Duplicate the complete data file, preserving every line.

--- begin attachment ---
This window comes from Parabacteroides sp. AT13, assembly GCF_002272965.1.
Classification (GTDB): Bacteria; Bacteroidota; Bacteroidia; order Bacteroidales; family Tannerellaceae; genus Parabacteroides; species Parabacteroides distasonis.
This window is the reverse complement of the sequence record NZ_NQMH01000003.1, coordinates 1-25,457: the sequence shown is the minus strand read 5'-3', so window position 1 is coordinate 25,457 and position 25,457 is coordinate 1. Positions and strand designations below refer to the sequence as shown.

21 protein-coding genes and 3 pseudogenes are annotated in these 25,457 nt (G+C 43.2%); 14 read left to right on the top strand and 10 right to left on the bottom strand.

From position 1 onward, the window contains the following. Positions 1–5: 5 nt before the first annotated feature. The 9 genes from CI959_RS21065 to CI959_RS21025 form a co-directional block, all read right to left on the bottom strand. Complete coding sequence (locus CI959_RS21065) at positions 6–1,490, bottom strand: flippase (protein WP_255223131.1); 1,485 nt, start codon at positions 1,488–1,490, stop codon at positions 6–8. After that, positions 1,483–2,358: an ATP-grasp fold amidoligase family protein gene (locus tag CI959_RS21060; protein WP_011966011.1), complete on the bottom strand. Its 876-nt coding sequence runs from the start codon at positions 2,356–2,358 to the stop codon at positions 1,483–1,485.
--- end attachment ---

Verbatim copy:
This window comes from Parabacteroides sp. AT13, assembly GCF_002272965.1.
Classification (GTDB): Bacteria; Bacteroidota; Bacteroidia; order Bacteroidales; family Tannerellaceae; genus Parabacteroides; species Parabacteroides distasonis.
This window is the reverse complement of the sequence record NZ_NQMH01000003.1, coordinates 1-25,457: the sequence shown is the minus strand read 5'-3', so window position 1 is coordinate 25,457 and position 25,457 is coordinate 1. Positions and strand designations below refer to the sequence as shown.

21 protein-coding genes and 3 pseudogenes are annotated in these 25,457 nt (G+C 43.2%); 14 read left to right on the top strand and 10 right to left on the bottom strand.

From position 1 onward, the window contains the following. Positions 1–5: 5 nt before the first annotated feature. The 9 genes from CI959_RS21065 to CI959_RS21025 form a co-directional block, all read right to left on the bottom strand. Complete coding sequence (locus CI959_RS21065) at positions 6–1,490, bottom strand: flippase (protein WP_255223131.1); 1,485 nt, start codon at positions 1,488–1,490, stop codon at positions 6–8. After that, positions 1,483–2,358: an ATP-grasp fold amidoligase family protein gene (locus tag CI959_RS21060; protein WP_011966011.1), complete on the bottom strand. Its 876-nt coding sequence runs from the start codon at positions 2,356–2,358 to the stop codon at positions 1,483–1,485.